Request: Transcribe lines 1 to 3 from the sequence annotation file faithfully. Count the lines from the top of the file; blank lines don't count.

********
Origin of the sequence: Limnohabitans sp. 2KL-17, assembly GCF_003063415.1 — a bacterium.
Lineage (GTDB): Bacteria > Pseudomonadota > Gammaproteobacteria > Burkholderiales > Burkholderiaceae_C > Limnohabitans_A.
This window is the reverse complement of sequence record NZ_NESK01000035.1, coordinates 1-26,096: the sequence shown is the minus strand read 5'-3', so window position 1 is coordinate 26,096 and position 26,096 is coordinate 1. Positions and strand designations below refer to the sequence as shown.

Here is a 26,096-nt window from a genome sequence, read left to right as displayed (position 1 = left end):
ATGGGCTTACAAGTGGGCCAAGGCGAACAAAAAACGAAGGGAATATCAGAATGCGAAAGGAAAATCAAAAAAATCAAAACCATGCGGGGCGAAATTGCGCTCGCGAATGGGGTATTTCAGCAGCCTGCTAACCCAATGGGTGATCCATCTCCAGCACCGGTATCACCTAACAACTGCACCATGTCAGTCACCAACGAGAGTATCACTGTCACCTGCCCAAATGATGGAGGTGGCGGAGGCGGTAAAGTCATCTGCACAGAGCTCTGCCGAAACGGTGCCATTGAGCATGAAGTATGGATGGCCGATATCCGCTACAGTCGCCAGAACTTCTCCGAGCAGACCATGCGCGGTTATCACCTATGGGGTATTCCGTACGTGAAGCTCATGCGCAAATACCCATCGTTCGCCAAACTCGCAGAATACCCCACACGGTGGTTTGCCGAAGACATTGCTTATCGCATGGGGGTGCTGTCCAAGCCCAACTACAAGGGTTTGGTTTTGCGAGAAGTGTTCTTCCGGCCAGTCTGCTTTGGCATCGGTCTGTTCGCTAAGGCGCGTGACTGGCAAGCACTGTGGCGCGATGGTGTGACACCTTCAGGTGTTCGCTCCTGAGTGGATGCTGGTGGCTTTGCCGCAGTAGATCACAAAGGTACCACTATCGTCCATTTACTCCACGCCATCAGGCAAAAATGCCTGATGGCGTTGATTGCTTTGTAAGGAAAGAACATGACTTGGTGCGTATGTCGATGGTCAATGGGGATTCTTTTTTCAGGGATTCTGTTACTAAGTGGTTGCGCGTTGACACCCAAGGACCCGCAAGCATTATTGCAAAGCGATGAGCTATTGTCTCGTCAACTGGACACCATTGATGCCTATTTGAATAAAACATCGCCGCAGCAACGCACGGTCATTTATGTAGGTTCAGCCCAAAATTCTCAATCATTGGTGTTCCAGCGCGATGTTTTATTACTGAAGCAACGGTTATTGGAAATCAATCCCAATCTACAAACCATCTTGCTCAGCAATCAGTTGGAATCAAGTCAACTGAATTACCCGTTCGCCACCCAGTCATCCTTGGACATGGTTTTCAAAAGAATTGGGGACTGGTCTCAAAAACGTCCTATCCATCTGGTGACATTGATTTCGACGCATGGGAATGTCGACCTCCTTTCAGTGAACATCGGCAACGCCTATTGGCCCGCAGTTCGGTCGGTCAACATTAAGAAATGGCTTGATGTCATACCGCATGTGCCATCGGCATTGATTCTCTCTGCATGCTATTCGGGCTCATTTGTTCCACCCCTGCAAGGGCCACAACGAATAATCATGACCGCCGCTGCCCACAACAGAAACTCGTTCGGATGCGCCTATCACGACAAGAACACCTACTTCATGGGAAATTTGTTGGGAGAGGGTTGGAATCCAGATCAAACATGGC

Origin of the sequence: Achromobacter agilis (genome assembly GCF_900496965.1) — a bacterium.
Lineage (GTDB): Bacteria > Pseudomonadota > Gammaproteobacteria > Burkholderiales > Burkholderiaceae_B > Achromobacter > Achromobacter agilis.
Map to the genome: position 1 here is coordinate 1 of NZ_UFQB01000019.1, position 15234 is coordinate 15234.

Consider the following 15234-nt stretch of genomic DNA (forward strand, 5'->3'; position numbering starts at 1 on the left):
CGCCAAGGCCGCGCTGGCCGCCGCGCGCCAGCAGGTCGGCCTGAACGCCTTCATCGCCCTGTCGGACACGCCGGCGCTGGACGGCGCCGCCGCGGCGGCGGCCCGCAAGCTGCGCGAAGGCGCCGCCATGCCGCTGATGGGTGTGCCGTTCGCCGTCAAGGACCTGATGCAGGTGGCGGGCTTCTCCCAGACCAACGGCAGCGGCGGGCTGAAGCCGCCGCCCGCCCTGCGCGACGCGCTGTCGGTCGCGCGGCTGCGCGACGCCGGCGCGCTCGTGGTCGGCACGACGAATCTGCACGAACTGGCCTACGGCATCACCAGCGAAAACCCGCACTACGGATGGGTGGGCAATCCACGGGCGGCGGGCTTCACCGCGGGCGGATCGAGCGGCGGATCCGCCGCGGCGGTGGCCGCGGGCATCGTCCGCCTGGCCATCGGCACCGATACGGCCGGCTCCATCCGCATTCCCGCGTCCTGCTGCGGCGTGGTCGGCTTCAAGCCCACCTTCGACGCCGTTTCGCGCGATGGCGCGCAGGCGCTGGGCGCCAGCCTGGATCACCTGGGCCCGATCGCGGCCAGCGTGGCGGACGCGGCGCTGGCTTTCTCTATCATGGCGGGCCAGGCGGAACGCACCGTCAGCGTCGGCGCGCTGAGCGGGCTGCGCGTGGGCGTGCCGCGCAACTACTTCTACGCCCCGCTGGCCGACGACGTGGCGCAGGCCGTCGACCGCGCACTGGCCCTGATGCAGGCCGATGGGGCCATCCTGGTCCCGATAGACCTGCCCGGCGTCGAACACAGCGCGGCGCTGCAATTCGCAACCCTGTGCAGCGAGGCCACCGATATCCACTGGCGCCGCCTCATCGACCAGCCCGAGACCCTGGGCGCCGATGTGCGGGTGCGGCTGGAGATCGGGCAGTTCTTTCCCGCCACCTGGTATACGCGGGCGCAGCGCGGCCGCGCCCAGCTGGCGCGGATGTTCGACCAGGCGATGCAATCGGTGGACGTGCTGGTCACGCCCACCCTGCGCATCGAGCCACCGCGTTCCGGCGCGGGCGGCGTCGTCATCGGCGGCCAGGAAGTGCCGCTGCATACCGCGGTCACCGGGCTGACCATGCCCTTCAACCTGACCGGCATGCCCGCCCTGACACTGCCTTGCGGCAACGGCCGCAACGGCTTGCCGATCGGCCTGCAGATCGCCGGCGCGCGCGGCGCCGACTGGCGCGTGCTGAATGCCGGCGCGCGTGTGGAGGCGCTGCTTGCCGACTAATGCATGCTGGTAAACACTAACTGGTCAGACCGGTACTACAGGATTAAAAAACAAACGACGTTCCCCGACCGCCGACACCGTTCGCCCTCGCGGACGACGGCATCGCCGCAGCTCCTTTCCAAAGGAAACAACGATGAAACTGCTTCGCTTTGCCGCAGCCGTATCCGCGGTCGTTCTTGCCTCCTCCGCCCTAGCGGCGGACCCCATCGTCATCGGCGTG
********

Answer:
Origin of the sequence: Limnohabitans sp. 2KL-17, assembly GCF_003063415.1 — a bacterium.
Lineage (GTDB): Bacteria > Pseudomonadota > Gammaproteobacteria > Burkholderiales > Burkholderiaceae_C > Limnohabitans_A.
This window is the reverse complement of sequence record NZ_NESK01000035.1, coordinates 1-26,096: the sequence shown is the minus strand read 5'-3', so window position 1 is coordinate 26,096 and position 26,096 is coordinate 1. Positions and strand designations below refer to the sequence as shown.